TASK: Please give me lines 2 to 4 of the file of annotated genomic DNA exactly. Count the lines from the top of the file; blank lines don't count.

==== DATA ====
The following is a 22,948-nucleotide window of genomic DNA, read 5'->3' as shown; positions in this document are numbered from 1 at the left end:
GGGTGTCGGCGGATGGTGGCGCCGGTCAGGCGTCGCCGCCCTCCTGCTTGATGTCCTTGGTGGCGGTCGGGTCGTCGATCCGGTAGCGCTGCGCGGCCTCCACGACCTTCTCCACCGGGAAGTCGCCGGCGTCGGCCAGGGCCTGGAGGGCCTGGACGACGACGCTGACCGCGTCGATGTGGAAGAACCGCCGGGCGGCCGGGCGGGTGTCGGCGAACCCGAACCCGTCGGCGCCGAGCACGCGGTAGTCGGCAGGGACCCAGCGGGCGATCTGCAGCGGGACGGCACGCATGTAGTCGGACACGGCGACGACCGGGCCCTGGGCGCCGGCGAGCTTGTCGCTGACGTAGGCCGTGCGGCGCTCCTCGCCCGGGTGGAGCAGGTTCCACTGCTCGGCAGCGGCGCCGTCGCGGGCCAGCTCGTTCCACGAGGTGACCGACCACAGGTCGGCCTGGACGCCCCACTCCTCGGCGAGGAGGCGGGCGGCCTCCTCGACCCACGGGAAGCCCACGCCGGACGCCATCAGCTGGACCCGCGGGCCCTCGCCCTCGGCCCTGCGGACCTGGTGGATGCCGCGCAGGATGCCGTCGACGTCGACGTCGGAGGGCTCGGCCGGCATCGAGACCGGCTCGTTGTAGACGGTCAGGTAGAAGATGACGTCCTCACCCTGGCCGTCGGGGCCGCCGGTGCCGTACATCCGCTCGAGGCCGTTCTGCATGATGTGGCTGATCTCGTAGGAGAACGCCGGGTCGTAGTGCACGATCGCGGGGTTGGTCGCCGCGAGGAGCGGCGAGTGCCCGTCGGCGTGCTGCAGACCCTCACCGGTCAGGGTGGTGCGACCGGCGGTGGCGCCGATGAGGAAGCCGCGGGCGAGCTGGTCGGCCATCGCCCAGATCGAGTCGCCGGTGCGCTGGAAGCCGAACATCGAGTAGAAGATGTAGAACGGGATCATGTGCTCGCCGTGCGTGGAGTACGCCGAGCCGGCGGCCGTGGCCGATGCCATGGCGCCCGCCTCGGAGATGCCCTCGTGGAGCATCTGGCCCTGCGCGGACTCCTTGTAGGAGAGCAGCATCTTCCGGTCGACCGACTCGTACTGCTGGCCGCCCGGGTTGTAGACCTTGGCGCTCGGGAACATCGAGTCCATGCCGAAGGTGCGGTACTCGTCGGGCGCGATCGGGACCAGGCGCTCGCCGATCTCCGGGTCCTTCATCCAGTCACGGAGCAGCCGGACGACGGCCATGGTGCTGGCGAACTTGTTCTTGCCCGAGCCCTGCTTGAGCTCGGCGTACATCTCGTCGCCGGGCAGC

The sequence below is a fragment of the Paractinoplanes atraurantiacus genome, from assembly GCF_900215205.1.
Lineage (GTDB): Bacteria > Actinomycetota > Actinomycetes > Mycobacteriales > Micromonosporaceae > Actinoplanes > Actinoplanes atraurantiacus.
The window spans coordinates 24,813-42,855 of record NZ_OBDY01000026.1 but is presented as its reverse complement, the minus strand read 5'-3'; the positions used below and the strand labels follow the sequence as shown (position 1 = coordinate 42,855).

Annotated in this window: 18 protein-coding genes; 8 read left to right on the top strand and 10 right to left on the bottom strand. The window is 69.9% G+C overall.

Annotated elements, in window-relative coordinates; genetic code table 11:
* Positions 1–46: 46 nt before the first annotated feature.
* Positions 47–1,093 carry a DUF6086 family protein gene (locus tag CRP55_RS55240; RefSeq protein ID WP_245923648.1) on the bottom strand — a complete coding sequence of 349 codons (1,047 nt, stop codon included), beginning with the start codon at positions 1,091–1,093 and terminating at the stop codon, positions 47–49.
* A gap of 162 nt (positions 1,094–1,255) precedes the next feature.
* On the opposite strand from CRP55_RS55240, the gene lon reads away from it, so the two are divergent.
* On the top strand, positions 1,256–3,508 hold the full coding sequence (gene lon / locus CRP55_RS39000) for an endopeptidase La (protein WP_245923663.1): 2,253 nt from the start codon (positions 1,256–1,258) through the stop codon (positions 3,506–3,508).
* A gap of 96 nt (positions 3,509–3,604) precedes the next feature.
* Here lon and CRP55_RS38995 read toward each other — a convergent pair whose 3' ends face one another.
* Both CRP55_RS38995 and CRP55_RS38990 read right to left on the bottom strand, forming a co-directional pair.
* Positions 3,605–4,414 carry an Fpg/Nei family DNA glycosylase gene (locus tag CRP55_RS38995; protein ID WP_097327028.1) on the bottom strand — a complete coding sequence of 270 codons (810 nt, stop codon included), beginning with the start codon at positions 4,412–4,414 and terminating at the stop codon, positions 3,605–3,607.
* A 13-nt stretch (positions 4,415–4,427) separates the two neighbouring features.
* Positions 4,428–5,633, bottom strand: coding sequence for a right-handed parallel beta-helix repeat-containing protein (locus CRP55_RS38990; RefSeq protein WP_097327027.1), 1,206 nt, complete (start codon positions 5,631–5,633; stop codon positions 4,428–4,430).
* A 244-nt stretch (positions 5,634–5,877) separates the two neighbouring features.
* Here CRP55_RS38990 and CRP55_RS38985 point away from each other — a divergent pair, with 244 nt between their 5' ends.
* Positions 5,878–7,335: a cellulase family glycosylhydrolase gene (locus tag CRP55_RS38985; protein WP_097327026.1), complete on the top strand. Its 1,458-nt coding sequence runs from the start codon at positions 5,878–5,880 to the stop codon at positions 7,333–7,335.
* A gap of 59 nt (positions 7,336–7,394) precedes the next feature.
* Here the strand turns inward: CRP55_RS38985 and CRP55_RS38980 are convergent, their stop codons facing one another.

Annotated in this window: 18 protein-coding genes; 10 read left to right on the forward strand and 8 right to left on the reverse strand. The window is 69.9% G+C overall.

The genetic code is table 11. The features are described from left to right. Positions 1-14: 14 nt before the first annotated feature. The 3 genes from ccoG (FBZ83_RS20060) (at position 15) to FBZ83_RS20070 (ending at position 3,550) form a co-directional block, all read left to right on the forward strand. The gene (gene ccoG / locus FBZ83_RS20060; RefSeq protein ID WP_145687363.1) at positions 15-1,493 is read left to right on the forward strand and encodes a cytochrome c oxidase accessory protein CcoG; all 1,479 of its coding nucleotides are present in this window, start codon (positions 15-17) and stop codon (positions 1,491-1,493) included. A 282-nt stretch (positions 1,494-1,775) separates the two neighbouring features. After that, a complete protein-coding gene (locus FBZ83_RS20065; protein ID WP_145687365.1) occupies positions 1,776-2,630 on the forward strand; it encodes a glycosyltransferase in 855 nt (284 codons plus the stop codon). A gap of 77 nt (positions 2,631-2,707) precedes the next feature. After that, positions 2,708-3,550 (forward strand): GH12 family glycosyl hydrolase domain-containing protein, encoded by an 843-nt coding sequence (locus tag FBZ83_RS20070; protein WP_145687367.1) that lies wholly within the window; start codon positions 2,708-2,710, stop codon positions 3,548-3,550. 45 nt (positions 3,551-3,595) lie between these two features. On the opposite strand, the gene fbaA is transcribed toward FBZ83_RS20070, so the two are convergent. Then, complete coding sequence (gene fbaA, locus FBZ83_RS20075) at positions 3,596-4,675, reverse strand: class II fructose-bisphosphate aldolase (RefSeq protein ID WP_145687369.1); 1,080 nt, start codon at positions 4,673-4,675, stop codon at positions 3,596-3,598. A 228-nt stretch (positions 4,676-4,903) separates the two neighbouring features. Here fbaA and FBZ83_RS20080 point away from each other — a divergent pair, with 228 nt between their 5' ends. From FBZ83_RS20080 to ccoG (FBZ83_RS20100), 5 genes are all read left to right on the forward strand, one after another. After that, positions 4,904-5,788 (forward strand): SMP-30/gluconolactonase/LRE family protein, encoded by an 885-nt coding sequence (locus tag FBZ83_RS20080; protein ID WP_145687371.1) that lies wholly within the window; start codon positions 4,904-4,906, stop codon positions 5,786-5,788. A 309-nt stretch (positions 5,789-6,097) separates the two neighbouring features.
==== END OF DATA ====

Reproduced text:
GGGTGTCGGCGGATGGTGGCGCCGGTCAGGCGTCGCCGCCCTCCTGCTTGATGTCCTTGGTGGCGGTCGGGTCGTCGATCCGGTAGCGCTGCGCGGCCTCCACGACCTTCTCCACCGGGAAGTCGCCGGCGTCGGCCAGGGCCTGGAGGGCCTGGACGACGACGCTGACCGCGTCGATGTGGAAGAACCGCCGGGCGGCCGGGCGGGTGTCGGCGAACCCGAACCCGTCGGCGCCGAGCACGCGGTAGTCGGCAGGGACCCAGCGGGCGATCTGCAGCGGGACGGCACGCATGTAGTCGGACACGGCGACGACCGGGCCCTGGGCGCCGGCGAGCTTGTCGCTGACGTAGGCCGTGCGGCGCTCCTCGCCCGGGTGGAGCAGGTTCCACTGCTCGGCAGCGGCGCCGTCGCGGGCCAGCTCGTTCCACGAGGTGACCGACCACAGGTCGGCCTGGACGCCCCACTCCTCGGCGAGGAGGCGGGCGGCCTCCTCGACCCACGGGAAGCCCACGCCGGACGCCATCAGCTGGACCCGCGGGCCCTCGCCCTCGGCCCTGCGGACCTGGTGGATGCCGCGCAGGATGCCGTCGACGTCGACGTCGGAGGGCTCGGCCGGCATCGAGACCGGCTCGTTGTAGACGGTCAGGTAGAAGATGACGTCCTCACCCTGGCCGTCGGGGCCGCCGGTGCCGTACATCCGCTCGAGGCCGTTCTGCATGATGTGGCTGATCTCGTAGGAGAACGCCGGGTCGTAGTGCACGATCGCGGGGTTGGTCGCCGCGAGGAGCGGCGAGTGCCCGTCGGCGTGCTGCAGACCCTCACCGGTCAGGGTGGTGCGACCGGCGGTGGCGCCGATGAGGAAGCCGCGGGCGAGCTGGTCGGCCATCGCCCAGATCGAGTCGCCGGTGCGCTGGAAGCCGAACATCGAGTAGAAGATGTAGAACGGGATCATGTGCTCGCCGTGCGTGGAGTACGCCGAGCCGGCGGCCGTGGCCGATGCCATGGCGCCCGCCTCGGAGATGCCCTCGTGGAGCATCTGGCCCTGCGCGGACTCCTTGTAGGAGAGCAGCATCTTCCGGTCGACCGACTCGTACTGCTGGCCGCCCGGGTTGTAGACCTTGGCGCTCGGGAACATCGAGTCCATGCCGAAGGTGCGGTACTCGTCGGGCGCGATCGGGACCAGGCGCTCGCCGATCTCCGGGTCCTTCATCCAGTCACGGAGCAGCCGGACGACGGCCATGGTGCTGGCGAACTTGTTCTTGCCCGAGCCCTGCTTGAGCTCGGCGTACATCTCGTCGCCGGGCAGC

The sequence below is a fragment of the Paractinoplanes atraurantiacus genome, from assembly GCF_900215205.1.
Lineage (GTDB): Bacteria > Actinomycetota > Actinomycetes > Mycobacteriales > Micromonosporaceae > Actinoplanes > Actinoplanes atraurantiacus.